Pretentious and muddled prose mixed with an outdated and outlandish take on the crime. (view spoiler)[There was an unseen, unknown intruder there to mPretentious and muddled prose mixed with an outdated and outlandish take on the crime. (view spoiler)[There was an unseen, unknown intruder there to murder Mr. and Mrs. Borden, but before he could, Lizzie BEAT HIM TO IT. (hide spoiler)] This is especially annoying as it's a fascinating case, about which an excellent, psychologically penetrating novel could absolutely be written. This is very much not it.
I'm so torn about this. I love Lockhart's prose. I love her snappy dialogue and the way she folds social commentary into her narratives. But this bookI'm so torn about this. I love Lockhart's prose. I love her snappy dialogue and the way she folds social commentary into her narratives. But this book isn't just inspired by The Talented Mr. Ripley (or, as Lockhart says in her author's note, "I cannot possibly name all my influences but particular debt goes to Patricia Highsmith for The Talented Mr. Ripley"): it's pretty much a modern day, genderfucked TTMR AU fanfic. Like, a lot -- a lot -- of characters and plot points match up: not just Tom and Dickie, but Dickie's parents, Dickie's unwilling to be spurned ex-lover, Dickie's overly suspicious other friend, Tom's potential love interest who he has to lose to win the game. There's even a canoe paddle.
So this was fun, but it hewed incredibly close to Highsmith without, I felt, giving me quite enough of a twist or a "take" to justify the similarities. And I'm all for lady versions of previously male narratives, but I think they should be a little more upfront that that's what they are....more
So boring. A book constructed almost entirely out of red herrings -- everything that looks like it might be used as a potentially interesting plot thrSo boring. A book constructed almost entirely out of red herrings -- everything that looks like it might be used as a potentially interesting plot thread fizzles out to nothing by the end. And then, the actual ending... You know the scene at the conclusion of Psycho in which Norman Bates' character and motivation is explained to the audience in case any of them are particularly slow? Or the scene at the end of the film version of L.A. Confidential where the entire plot is re-articulated, as the viewers are once again presumed to be unusually thick? Well, that's this book's entire, lengthy epilogue, which destroys any lingering ambiguity and basically confirms everything a reasonably astute reader could have assumed from chapter one. Snore.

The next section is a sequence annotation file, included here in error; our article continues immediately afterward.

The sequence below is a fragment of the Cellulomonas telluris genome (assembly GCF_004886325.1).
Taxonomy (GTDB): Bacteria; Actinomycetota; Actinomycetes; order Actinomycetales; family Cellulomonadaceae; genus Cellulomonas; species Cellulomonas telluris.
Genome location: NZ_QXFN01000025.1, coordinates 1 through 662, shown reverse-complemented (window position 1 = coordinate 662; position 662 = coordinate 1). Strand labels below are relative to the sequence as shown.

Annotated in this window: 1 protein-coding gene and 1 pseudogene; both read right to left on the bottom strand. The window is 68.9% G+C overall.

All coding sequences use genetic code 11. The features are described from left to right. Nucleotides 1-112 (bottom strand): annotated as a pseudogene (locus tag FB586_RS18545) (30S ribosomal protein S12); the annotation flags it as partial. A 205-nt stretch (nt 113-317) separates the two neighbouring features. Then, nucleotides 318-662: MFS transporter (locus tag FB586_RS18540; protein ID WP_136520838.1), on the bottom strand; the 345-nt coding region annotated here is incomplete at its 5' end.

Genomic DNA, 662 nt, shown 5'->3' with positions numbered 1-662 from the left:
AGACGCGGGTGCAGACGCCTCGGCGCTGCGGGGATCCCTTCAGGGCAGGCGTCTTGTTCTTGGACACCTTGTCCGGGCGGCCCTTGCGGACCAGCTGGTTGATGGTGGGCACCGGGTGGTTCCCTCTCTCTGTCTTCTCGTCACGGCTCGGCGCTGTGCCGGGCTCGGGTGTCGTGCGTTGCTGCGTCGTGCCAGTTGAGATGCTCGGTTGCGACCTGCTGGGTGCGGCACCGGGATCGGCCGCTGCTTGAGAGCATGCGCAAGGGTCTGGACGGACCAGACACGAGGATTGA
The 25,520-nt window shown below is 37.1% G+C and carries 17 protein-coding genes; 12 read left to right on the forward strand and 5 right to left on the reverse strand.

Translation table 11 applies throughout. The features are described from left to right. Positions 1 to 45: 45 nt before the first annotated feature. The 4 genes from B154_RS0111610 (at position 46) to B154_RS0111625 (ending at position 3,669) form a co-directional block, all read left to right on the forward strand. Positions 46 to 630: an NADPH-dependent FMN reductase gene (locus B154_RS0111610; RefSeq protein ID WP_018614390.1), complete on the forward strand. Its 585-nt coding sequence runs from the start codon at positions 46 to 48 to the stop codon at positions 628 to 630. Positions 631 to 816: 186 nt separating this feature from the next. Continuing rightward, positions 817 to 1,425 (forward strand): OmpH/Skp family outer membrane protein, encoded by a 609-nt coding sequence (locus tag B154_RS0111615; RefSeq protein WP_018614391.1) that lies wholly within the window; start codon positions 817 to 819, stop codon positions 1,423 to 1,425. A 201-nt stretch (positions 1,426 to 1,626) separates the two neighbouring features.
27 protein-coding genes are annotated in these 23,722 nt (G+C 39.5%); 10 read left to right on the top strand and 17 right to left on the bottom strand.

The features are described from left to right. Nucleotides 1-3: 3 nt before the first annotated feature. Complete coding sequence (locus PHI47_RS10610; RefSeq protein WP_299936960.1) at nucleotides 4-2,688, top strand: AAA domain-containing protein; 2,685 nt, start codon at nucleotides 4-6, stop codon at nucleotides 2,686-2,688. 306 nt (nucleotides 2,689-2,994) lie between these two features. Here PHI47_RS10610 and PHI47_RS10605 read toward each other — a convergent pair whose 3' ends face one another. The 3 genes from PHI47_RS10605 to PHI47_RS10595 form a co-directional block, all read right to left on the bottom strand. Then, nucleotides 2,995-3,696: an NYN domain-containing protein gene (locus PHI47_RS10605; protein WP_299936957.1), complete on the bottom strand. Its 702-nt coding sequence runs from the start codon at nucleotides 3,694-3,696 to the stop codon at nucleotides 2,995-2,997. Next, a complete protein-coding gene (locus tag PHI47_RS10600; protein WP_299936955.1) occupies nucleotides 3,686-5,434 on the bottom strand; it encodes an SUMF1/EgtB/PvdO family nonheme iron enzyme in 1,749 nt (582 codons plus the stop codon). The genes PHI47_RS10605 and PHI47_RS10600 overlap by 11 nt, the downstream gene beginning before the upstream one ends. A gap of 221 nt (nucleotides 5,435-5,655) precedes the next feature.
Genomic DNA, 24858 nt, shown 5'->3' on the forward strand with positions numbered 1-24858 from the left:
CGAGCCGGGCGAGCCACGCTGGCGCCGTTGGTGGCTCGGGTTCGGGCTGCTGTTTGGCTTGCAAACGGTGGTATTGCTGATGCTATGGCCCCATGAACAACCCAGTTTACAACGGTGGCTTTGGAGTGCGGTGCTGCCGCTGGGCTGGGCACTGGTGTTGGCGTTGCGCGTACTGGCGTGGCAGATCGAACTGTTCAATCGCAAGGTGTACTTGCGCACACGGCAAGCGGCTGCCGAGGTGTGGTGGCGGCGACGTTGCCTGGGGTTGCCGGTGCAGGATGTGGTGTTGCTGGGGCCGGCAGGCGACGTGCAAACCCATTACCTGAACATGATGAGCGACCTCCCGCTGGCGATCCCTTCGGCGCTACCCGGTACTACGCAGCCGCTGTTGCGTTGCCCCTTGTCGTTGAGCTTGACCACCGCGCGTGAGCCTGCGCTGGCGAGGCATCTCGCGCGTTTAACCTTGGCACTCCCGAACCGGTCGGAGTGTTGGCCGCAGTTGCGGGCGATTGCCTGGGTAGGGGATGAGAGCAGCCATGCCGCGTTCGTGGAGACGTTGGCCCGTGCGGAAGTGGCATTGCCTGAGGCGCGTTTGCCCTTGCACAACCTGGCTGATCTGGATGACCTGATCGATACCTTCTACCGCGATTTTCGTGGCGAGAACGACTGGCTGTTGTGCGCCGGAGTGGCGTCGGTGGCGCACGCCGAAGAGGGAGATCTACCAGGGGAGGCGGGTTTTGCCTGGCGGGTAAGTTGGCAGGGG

One point of interest: I am vaguely curious if the author considers Billie to be a sympathetic character. Because she kind of reads to me like (view spoiler)[Amy Dunne if, instead of being a brilliant manipulative psychopath, she were just really, really selfish (hide spoiler)]. An interpretation which, seeing as it's almost completely unexplored, isn't actually all that interesting either. Ah well....more
Ludicrously, ridiculously over the top. And yet, compared to the other, very dull domestic thriller ("thriller") I read recently...yeah, I preferred tLudicrously, ridiculously over the top. And yet, compared to the other, very dull domestic thriller ("thriller") I read recently...yeah, I preferred this OTT nonsense. It does not hold up to Fridge Logic at all, and the descriptions of torture were extra shocking in this context and made me deeply uncomfortable. But at least it was fast-paced?
Also, oddly, there was occasionally a beautiful, lyrical passage or piece of character insight that seemed like it belonged to another, better (or at least much more to my taste) book. At one point the narrator shares a memory of his mother taking him to the supermarket as a boy and it was by far my favorite paragraph in this 400-page behemoth. Like a little glimpse of another novel-that-wasn't, but that I would much prefer to read. It makes me kind of curious about Richmond's other books -- but I would need assurances that they are very different from this one....more
Everyone seems to love this book, and I really don't get it.
Well, that's not precisely true: I do see the appeal -- this is a domestic thriller that iEveryone seems to love this book, and I really don't get it.
Well, that's not precisely true: I do see the appeal -- this is a domestic thriller that is well-crafted in its way. It's topical. It's slick.